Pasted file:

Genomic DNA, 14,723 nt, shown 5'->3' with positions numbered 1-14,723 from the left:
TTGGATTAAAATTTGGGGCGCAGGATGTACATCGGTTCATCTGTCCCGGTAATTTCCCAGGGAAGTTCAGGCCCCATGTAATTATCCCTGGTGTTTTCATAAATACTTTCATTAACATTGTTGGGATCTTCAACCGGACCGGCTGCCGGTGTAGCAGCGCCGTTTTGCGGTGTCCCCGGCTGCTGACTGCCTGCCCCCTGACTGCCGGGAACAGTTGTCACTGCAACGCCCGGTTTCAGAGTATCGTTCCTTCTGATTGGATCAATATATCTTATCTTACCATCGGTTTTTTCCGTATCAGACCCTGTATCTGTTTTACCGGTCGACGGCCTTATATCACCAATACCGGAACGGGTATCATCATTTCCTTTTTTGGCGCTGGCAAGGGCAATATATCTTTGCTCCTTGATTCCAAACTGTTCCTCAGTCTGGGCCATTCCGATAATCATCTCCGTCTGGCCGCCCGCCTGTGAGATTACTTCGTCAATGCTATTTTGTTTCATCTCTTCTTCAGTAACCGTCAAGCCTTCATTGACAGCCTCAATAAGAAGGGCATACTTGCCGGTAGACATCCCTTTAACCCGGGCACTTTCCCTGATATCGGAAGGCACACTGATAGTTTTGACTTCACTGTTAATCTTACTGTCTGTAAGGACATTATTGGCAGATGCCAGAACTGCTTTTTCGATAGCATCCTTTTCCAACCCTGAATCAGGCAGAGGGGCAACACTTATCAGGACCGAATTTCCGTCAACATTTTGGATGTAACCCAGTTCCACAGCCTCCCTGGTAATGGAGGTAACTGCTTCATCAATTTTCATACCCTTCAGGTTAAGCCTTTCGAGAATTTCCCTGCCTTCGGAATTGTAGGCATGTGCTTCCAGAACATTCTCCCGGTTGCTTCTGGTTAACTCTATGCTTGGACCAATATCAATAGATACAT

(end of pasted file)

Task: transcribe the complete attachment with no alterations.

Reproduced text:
Genomic DNA, 14,723 nt, shown 5'->3' with positions numbered 1-14,723 from the left:
TTGGATTAAAATTTGGGGCGCAGGATGTACATCGGTTCATCTGTCCCGGTAATTTCCCAGGGAAGTTCAGGCCCCATGTAATTATCCCTGGTGTTTTCATAAATACTTTCATTAACATTGTTGGGATCTTCAACCGGACCGGCTGCCGGTGTAGCAGCGCCGTTTTGCGGTGTCCCCGGCTGCTGACTGCCTGCCCCCTGACTGCCGGGAACAGTTGTCACTGCAACGCCCGGTTTCAGAGTATCGTTCCTTCTGATTGGATCAATATATCTTATCTTACCATCGGTTTTTTCCGTATCAGACCCTGTATCTGTTTTACCGGTCGACGGCCTTATATCACCAATACCGGAACGGGTATCATCATTTCCTTTTTTGGCGCTGGCAAGGGCAATATATCTTTGCTCCTTGATTCCAAACTGTTCCTCAGTCTGGGCCATTCCGATAATCATCTCCGTCTGGCCGCCCGCCTGTGAGATTACTTCGTCAATGCTATTTTGTTTCATCTCTTCTTCAGTAACCGTCAAGCCTTCATTGACAGCCTCAATAAGAAGGGCATACTTGCCGGTAGACATCCCTTTAACCCGGGCACTTTCCCTGATATCGGAAGGCACACTGATAGTTTTGACTTCACTGTTAATCTTACTGTCTGTAAGGACATTATTGGCAGATGCCAGAACTGCTTTTTCGATAGCATCCTTTTCCAACCCTGAATCAGGCAGAGGGGCAACACTTATCAGGACCGAATTTCCGTCAACATTTTGGATGTAACCCAGTTCCACAGCCTCCCTGGTAATGGAGGTAACTGCTTCATCAATTTTCATACCCTTCAGGTTAAGCCTTTCGAGAATTTCCCTGCCTTCGGAATTGTAGGCATGTGCTTCCAGAACATTCTCCCGGTTGCTTCTGGTTAACTCTATGCTTGGACCAATATCAATAGATACAT